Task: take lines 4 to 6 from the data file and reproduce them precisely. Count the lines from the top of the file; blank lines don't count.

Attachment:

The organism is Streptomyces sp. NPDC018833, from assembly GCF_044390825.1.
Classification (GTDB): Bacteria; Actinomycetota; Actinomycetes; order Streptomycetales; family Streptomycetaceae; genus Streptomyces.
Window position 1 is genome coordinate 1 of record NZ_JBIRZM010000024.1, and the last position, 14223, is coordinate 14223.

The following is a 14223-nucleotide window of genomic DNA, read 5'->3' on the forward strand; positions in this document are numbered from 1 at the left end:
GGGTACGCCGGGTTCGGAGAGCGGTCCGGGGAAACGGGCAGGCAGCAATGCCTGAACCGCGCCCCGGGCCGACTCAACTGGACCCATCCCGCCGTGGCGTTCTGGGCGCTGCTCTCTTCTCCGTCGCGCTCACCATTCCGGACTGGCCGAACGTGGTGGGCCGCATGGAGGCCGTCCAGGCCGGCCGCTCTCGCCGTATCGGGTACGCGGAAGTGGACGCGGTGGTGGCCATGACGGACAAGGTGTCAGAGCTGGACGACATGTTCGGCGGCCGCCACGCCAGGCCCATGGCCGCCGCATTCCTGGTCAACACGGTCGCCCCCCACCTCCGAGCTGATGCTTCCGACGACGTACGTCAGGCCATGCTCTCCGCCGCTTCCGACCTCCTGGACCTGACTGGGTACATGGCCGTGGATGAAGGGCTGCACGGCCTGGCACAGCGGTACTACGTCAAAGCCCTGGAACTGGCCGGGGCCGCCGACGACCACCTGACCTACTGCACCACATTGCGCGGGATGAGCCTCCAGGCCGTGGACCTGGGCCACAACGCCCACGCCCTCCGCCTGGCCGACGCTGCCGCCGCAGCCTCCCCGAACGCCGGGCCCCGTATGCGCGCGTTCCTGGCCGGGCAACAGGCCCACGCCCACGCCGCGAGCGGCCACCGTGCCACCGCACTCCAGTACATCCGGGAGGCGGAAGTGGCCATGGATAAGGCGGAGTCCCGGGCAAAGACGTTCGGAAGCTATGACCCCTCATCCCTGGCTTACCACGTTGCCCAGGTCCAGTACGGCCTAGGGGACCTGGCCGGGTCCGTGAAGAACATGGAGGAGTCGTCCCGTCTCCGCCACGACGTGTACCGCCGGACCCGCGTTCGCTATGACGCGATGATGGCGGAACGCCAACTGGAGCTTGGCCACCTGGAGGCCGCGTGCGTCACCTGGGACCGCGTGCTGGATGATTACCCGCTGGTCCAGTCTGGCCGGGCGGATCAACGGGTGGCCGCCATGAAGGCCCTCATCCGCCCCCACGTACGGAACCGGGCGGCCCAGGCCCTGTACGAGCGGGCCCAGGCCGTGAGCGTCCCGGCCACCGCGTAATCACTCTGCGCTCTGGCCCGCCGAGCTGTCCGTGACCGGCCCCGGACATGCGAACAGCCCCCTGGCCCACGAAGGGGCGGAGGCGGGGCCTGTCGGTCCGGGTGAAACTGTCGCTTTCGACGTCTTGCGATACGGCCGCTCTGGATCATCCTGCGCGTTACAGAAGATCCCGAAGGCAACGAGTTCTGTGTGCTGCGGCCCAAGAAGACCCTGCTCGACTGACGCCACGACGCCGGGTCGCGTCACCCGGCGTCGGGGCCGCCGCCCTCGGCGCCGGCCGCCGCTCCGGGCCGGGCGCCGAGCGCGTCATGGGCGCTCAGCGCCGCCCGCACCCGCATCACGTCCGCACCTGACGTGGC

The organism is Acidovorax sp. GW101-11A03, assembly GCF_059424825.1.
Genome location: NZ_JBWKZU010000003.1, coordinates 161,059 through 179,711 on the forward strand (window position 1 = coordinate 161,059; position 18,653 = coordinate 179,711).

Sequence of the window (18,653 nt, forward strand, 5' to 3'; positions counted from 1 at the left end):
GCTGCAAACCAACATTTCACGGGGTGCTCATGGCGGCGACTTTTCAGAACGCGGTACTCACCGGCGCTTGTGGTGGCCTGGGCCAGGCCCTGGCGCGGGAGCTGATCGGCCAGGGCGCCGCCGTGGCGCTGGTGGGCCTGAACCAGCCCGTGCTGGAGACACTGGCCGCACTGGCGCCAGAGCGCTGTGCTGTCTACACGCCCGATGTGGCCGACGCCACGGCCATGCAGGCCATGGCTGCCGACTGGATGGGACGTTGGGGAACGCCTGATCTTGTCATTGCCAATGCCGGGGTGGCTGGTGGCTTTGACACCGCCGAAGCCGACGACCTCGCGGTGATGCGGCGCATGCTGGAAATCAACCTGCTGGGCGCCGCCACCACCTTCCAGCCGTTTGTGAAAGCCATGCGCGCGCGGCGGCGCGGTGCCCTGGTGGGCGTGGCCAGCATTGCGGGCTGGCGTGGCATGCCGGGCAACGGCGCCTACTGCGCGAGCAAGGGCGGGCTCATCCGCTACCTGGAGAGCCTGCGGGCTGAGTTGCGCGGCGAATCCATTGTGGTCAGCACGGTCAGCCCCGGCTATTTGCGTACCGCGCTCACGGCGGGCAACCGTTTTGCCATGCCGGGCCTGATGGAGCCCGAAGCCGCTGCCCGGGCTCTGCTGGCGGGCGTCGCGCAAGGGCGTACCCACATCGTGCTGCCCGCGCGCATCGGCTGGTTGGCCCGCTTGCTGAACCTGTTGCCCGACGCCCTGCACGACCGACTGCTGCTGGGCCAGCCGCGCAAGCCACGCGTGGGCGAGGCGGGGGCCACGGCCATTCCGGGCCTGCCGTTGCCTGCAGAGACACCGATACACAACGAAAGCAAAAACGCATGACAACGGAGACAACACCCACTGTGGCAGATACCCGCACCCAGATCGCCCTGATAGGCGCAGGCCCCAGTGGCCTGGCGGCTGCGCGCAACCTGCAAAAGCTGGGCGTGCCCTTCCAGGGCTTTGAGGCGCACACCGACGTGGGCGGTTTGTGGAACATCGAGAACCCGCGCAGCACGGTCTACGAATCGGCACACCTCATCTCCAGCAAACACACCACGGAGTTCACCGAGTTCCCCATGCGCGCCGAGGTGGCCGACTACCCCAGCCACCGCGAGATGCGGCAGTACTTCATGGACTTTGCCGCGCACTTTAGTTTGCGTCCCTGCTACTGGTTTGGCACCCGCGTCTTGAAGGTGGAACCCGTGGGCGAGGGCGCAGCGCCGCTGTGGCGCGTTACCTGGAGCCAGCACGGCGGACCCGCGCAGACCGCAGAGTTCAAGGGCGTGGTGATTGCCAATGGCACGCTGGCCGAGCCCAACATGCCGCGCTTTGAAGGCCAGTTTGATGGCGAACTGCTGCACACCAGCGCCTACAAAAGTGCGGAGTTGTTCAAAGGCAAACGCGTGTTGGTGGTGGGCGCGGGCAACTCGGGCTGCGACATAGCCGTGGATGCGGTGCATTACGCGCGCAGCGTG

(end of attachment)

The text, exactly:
The following is a 14223-nucleotide window of genomic DNA, read 5'->3' on the forward strand; positions in this document are numbered from 1 at the left end:
GGGTACGCCGGGTTCGGAGAGCGGTCCGGGGAAACGGGCAGGCAGCAATGCCTGAACCGCGCCCCGGGCCGACTCAACTGGACCCATCCCGCCGTGGCGTTCTGGGCGCTGCTCTCTTCTCCGTCGCGCTCACCATTCCGGACTGGCCGAACGTGGTGGGCCGCATGGAGGCCGTCCAGGCCGGCCGCTCTCGCCGTATCGGGTACGCGGAAGTGGACGCGGTGGTGGCCATGACGGACAAGGTGTCAGAGCTGGACGACATGTTCGGCGGCCGCCACGCCAGGCCCATGGCCGCCGCATTCCTGGTCAACACGGTCGCCCCCCACCTCCGAGCTGATGCTTCCGACGACGTACGTCAGGCCATGCTCTCCGCCGCTTCCGACCTCCTGGACCTGACTGGGTACATGGCCGTGGATGAAGGGCTGCACGGCCTGGCACAGCGGTACTACGTCAAAGCCCTGGAACTGGCCGGGGCCGCCGACGACCACCTGACCTACTGCACCACATTGCGCGGGATGAGCCTCCAGGCCGTGGACCTGGGCCACAACGCCCACGCCCTCCGCCTGGCCGACGCTGCCGCCGCAGCCTCCCCGAACGCCGGGCCCCGTATGCGCGCGTTCCTGGCCGGGCAACAGGCCCACGCCCACGCCGCGAGCGGCCACCGTGCCACCGCACTCCAGTACATCCGGGAGGCGGAAGTGGCCATGGATAAGGCGGAGTCCCGGGCAAAGACGTTCGGAAGCTATGACCCCTCATCCCTGGCTTACCACGTTGCCCAGGTCCAGTACGGCCTAGGGGACCTGGCCGGGTCCGTGAAGAACATGGAGGAGTCGTCCCGTCTCCGCCACGACGTGTACCGCCGGACCCGCGTTCGCTATGACGCGATGATGGCGGAACGCCAACTGGAGCTTGGCCACCTGGAGGCCGCGTGCGTCACCTGGGACCGCGTGCTGGATGATTACCCGCTGGTCCAGTCTGGCCGGGCGGATCAACGGGTGGCCGCCATGAAGGCCCTCATCCGCCCCCACGTACGGAACCGGGCGGCCCAGGCCCTGTACGAGCGGGCCCAGGCCGTGAGCGTCCCGGCCACCGCGTAATCACTCTGCGCTCTGGCCCGCCGAGCTGTCCGTGACCGGCCCCGGACATGCGAACAGCCCCCTGGCCCACGAAGGGGCGGAGGCGGGGCCTGTCGGTCCGGGTGAAACTGTCGCTTTCGACGTCTTGCGATACGGCCGCTCTGGATCATCCTGCGCGTTACAGAAGATCCCGAAGGCAACGAGTTCTGTGTGCTGCGGCCCAAGAAGACCCTGCTCGACTGACGCCACGACGCCGGGTCGCGTCACCCGGCGTCGGGGCCGCCGCCCTCGGCGCCGGCCGCCGCTCCGGGCCGGGCGCCGAGCGCGTCATGGGCGCTCAGCGCCGCCCGCACCCGCATCACGTCCGCACCTGACGTGGC

The organism is Acidovorax sp. GW101-11A03, assembly GCF_059424825.1.